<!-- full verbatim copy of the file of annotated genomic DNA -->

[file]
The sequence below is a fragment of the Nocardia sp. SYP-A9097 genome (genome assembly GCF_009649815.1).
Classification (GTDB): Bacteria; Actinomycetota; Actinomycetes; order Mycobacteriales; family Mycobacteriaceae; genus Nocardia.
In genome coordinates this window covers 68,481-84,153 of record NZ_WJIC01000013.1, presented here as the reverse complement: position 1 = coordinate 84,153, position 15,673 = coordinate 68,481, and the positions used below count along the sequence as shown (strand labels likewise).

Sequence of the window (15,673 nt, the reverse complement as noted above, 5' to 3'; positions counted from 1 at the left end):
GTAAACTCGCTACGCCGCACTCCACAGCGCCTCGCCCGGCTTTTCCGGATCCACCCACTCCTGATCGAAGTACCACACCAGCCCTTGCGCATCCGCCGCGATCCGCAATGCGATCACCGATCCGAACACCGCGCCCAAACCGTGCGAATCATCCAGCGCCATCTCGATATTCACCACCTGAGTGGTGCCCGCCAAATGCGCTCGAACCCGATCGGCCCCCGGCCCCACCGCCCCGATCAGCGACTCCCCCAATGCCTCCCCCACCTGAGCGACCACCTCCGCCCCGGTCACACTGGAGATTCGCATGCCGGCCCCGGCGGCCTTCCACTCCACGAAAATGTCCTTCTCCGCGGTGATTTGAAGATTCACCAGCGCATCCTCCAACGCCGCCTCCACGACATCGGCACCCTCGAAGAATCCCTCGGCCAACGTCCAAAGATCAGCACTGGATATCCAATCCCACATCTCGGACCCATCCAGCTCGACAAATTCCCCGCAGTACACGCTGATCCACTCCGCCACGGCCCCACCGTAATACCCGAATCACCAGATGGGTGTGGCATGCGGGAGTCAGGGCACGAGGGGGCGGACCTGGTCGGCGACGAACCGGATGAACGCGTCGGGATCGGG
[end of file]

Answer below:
The sequence below is a fragment of the Nocardia sp. SYP-A9097 genome (genome assembly GCF_009649815.1).
Classification (GTDB): Bacteria; Actinomycetota; Actinomycetes; order Mycobacteriales; family Mycobacteriaceae; genus Nocardia.
In genome coordinates this window covers 68,481-84,153 of record NZ_WJIC01000013.1, presented here as the reverse complement: position 1 = coordinate 84,153, position 15,673 = coordinate 68,481, and the positions used below count along the sequence as shown (strand labels likewise).

Sequence of the window (15,673 nt, the reverse complement as noted above, 5' to 3'; positions counted from 1 at the left end):
GTAAACTCGCTACGCCGCACTCCACAGCGCCTCGCCCGGCTTTTCCGGATCCACCCACTCCTGATCGAAGTACCACACCAGCCCTTGCGCATCCGCCGCGATCCGCAATGCGATCACCGATCCGAACACCGCGCCCAAACCGTGCGAATCATCCAGCGCCATCTCGATATTCACCACCTGAGTGGTGCCCGCCAAATGCGCTCGAACCCGATCGGCCCCCGGCCCCACCGCCCCGATCAGCGACTCCCCCAATGCCTCCCCCACCTGAGCGACCACCTCCGCCCCGGTCACACTGGAGATTCGCATGCCGGCCCCGGCGGCCTTCCACTCCACGAAAATGTCCTTCTCCGCGGTGATTTGAAGATTCACCAGCGCATCCTCCAACGCCGCCTCCACGACATCGGCACCCTCGAAGAATCCCTCGGCCAACGTCCAAAGATCAGCACTGGATATCCAATCCCACATCTCGGACCCATCCAGCTCGACAAATTCCCCGCAGTACACGCTGATCCACTCCGCCACGGCCCCACCGTAATACCCGAATCACCAGATGGGTGTGGCATGCGGGAGTCAGGGCACGAGGGGGCGGACCTGGTCGGCGACGAACCGGATGAACGCGTCGGGATCGGG